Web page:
Here is a great tip on how to make stories come alive when giving a speech.
A few speakers have discovered that substituting, through creative thinking, persons they really know for characters in a story helps make those characters more realistic and vivid for listeners.
Take the story of Fats for example. Most likely you already know at least one Five-by-five, don’t you?
Is he called Charlie, Jack, Tubby, Buster, Bill? In your thoughts observe him at length. Hear him talk, see him walk. Sense his character as totally as possible. Next as you talk about Fat Samples keep visualizing your Buster.
Good-by, Buster. Look at you parking cars in Atlanta.
And who couldn’t see the attractive Maxine on Mental Television? 120 delicious pounds, nicely curved and packaged. A dazzling, brown-eyed, honey-combed, Atlanta peach.
Perhaps she is the girl across the street. Or somebody you knew once . . . Britney . . .. Jean . . . Cheryl . . . Penelope?
Next by means of imagination, the public speaker senses the situation as Cupid fires his arrows. As he visualizes and feels as vividly as he can while he discusses Fats and Maxine, the story “is brought to life” for him and for his listeners.
Obviously the theory would be the identical for any other story.
A speaker ought to change a published story in his own words, not like a formal composition or perhaps a legal document, but just like a person would really talk to a buddy over a backyard wall. A successful public speaker makes his stories live by showing them in natural talking-pictures of living;
Observe this story which was told by Tom, a freshman in a university speech course:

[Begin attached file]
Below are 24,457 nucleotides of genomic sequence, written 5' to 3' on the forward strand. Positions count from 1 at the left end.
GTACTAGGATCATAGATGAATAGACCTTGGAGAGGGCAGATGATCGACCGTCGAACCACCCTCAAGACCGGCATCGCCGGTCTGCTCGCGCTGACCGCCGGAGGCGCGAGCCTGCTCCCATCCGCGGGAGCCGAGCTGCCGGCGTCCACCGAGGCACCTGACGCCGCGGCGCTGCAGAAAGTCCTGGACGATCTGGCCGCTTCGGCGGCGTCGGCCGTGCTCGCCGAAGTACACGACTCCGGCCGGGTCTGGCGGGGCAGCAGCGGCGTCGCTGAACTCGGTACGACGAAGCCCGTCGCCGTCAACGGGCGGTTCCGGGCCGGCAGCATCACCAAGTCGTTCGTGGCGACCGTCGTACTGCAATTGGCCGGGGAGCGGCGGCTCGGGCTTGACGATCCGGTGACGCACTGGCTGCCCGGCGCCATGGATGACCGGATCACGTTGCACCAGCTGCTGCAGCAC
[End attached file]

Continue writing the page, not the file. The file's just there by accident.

Last week I was surprised to get a ‘phone call from one of the most popular girls on the campus.
She invited me to take her to a big party – a campus affair.
I ran out and bought her a fifteen dollar orchid.
And when we got to the party she asked me if I knew why she had wanted me to bring her.
I told her I didn’t know.
Then she said it was because she had been going with two fellows and didn’t want to ask either of them for fear of hurting their feelings.
“Where I came from they’d call me the ‘fall guy’ in this situation,” I said.
“Oh, don’t feel that way about it, Butch,” she replied.
Then she said, “Your orchid is nice, Butch, but it is rather small.”
Small! A fifty dollar orchid small?
I had a miserable time that evening.
Then, when I took her home, I looked at my watch and exclaimed, “Oh, it’s past twelve o’clock, and I promised my wife I’d be home before midnight!”
In my next post I’ll speak about the point of story and compare it with other ways to tell this story. If you want to learn to speak with confidence check out our free e course by entering your details in the box to the right.